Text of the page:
''Norton has given us living, breathing characters that we know and understand . . . and who inhabit our imaginations after we've finished this book." —Jeffery Deaver
In many ways, Reeve LeClaire looks like a typical twenty-two year old girl. She's finally landed her own apartment, she waitresses to pay the bills, and she wishes she wasn't so nervous around new people. She thinks of herself as agile, not skittish. As serious, not grim. But Reeve is anything but normal.
Ten years ago, she was kidnapped and held captive. After a lucky escape, she's spent the last six years trying to rebuild her life, a recovery thanks in large part to her indispensable therapist Dr. Ezra Lerner. But when he asks her to help another girl rescued from a similar situation, Reeve realizes she may not simply need to mentor this young victim—she may be the only one who can protect her from a cunning predator who is still out there, watching every move.
From the author of the #1 non-fiction bestseller Perfect Victim: The True Story of the Girl in the Box comes a novel that draws you into a chilling and engrossing world. With masterful plot twists and shifting points of view that make it as irresistible as Gone Girl, Carla Norton's The Edge of Normal is a stunning debut thriller.
About the Author
CARLA NORTON is the author of The Edge of Normal, a finalist for an ITW Thriller Award for Best First Novel, coauthor of the #1 New York Times bestseller Perfect Victim, which the FBI put on its Behavioral Sciences Unit reading list, and author of What Doesn't Kill Her, which was the winner of the 2016 Nancy Pearl Award and the President's Book Award Gold Medal. She has twice served as a judge for the Edgar Awards. She lives in California and Florida.
Read an Excerpt
The Edge of Normal
By Carla Norton
St. Martin's PressCopyright © 2013 Carla Norton
All rights reserved.
San Francisco, California Tuesday Before Thanksgiving
Tuesdays are always a test, and getting to his office is the hard part, but twenty-two-year-old Reeve LeClaire has never told her psychiatrist about her route. It begins with a short walk to the Ferry Building, where she routinely orders a hot chocolate and carries it outside, sipping its sweetness while watching the ferries emerge from the fog. The boats come from Vallejo and Larkspur and Sausalito, trailing white foam and flocks of gulls before stopping to off-load a morning rush of commuters.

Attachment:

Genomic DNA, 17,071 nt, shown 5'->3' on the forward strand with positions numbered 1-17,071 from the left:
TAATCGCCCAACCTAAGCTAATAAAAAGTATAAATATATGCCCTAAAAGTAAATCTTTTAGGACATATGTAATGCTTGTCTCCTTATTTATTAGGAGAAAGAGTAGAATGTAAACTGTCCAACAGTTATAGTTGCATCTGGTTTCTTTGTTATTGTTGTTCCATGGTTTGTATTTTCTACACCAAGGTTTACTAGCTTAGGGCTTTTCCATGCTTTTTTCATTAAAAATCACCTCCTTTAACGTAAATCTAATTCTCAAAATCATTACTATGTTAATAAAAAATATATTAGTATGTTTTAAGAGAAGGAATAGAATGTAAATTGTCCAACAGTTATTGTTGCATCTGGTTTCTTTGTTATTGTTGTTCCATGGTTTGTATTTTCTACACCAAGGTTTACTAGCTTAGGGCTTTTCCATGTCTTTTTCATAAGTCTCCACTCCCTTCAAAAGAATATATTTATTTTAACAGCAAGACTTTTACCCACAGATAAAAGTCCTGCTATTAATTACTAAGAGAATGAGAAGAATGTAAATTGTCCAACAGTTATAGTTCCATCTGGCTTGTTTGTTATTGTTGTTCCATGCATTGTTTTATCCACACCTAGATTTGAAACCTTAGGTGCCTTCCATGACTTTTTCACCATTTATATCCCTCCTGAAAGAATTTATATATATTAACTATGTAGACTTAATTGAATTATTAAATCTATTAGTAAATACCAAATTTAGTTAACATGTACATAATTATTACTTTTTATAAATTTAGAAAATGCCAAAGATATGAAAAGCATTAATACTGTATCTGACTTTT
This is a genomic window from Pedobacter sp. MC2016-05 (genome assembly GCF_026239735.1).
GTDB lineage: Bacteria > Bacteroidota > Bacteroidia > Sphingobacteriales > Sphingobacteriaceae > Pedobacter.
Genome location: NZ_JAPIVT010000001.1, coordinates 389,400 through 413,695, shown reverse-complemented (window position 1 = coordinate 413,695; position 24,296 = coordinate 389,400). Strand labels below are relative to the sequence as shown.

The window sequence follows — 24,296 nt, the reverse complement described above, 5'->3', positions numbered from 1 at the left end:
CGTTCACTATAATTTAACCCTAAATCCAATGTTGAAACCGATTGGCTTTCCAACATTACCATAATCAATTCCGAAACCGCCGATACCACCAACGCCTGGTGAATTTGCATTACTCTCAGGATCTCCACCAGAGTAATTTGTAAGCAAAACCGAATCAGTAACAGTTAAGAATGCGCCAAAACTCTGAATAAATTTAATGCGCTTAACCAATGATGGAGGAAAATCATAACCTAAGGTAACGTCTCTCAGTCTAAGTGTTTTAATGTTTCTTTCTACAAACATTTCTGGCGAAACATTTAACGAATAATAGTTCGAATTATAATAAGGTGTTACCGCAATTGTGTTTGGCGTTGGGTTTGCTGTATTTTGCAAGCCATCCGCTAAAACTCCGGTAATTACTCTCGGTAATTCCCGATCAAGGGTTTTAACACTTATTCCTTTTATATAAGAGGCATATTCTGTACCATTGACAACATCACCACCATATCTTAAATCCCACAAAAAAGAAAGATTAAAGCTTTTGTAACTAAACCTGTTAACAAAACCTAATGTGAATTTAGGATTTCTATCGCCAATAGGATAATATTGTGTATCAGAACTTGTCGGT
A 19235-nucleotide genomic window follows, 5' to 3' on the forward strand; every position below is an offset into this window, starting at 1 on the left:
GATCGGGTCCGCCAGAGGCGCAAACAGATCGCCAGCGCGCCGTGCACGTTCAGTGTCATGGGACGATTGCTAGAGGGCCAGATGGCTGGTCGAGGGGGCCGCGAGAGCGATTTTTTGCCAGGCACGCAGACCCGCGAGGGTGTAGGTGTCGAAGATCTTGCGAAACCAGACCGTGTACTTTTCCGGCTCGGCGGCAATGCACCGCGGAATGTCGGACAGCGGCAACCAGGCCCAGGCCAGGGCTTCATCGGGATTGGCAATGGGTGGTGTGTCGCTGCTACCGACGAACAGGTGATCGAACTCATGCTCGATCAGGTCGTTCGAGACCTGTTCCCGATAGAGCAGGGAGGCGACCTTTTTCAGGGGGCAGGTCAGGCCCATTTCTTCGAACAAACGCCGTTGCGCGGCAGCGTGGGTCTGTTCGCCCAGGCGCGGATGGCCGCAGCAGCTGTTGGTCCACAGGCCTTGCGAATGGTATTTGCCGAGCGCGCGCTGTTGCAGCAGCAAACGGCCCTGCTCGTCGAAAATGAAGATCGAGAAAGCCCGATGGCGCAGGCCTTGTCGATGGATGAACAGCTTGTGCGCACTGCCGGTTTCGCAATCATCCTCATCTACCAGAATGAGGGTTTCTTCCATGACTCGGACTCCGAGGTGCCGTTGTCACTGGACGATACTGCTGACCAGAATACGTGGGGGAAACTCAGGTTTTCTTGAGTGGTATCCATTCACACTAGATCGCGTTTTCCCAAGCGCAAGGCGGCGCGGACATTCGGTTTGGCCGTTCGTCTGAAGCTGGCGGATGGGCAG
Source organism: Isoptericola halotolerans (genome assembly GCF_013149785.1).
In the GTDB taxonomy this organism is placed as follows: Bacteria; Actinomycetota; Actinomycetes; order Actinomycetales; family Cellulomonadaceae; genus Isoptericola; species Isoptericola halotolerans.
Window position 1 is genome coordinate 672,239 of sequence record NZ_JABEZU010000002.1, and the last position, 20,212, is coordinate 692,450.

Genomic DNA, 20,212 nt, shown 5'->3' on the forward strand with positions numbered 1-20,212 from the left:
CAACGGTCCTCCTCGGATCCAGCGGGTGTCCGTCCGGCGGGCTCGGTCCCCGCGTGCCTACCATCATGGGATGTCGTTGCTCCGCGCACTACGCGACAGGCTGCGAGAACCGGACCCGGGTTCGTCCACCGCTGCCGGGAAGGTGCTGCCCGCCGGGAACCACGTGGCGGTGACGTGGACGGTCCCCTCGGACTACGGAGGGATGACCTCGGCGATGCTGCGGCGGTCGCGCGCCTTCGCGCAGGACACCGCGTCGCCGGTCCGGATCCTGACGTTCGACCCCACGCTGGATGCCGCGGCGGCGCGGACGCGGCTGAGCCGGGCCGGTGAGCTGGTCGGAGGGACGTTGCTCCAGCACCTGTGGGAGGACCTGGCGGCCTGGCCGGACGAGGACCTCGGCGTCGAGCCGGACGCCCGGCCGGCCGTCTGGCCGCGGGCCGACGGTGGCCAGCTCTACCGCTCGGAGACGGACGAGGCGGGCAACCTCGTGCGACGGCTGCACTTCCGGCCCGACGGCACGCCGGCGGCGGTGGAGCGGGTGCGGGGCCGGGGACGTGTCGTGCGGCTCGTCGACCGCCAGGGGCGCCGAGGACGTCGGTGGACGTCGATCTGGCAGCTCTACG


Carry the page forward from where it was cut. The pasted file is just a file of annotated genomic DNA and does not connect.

When the sun breaks through the fog, Reeve turns her face to it, shuts her eyes, and savors the red heat on her eyelids.
No one notices her in the flow of the crowd, and she feels almost smug about her anonymity. She's hardly recognizable as the schoolgirl pictured in the "Missing" posters, or the pasty waif heralded in the tabloids. Though still on the small side, she has grown an inch and gained sixteen pounds. Her teeth are fixed. She is clean and smooth and has plucked her eyebrows to precise arcs.
Her hair has grown back so nicely that it's almost a source of pride. She often changes its color to black or blond or, today, maroon. She wears it neatly cut, feathered, and always long enough to cover the scars that remain visible on the back of her neck.
When the clock tower begins its 9:00 A.M. chime, Reeve shoulders her bag. By the time its elaborate music is finished and it's pealing seven ... eight ... nine, she is out of the Ferry Building and crossing onto Market Street. The street vendors and musicians are too busy to bother her. But the farther she makes herself walk down this street, the more cautious she must become.
She sets her jaw. Here comes the wooly-faced man with the tarp-covered cart. He's always here, hustling the corner by the bank, but she forces herself to look straight ahead as she hurries down the sidewalk, skin prickling.
Next comes the BART station, with its gauntlet of grubby people. She veers around them and comes face-to-face with the tall man in the smeared raincoat. She holds her breath and charges onward as he barks, "God bless you!" at her back.
She squares her shoulders. She's doing fine. Two more blocks and then she's nearly there. She feels the air on her face. Her legs are strong and she walks with purpose.
As she passes the sidewalk café, a handsome young waiter catches her eye and smiles, but she looks away. Why would she trust guys who pretend she's pretty? She knows very well that she is not, with her crooked nose and pointy chin.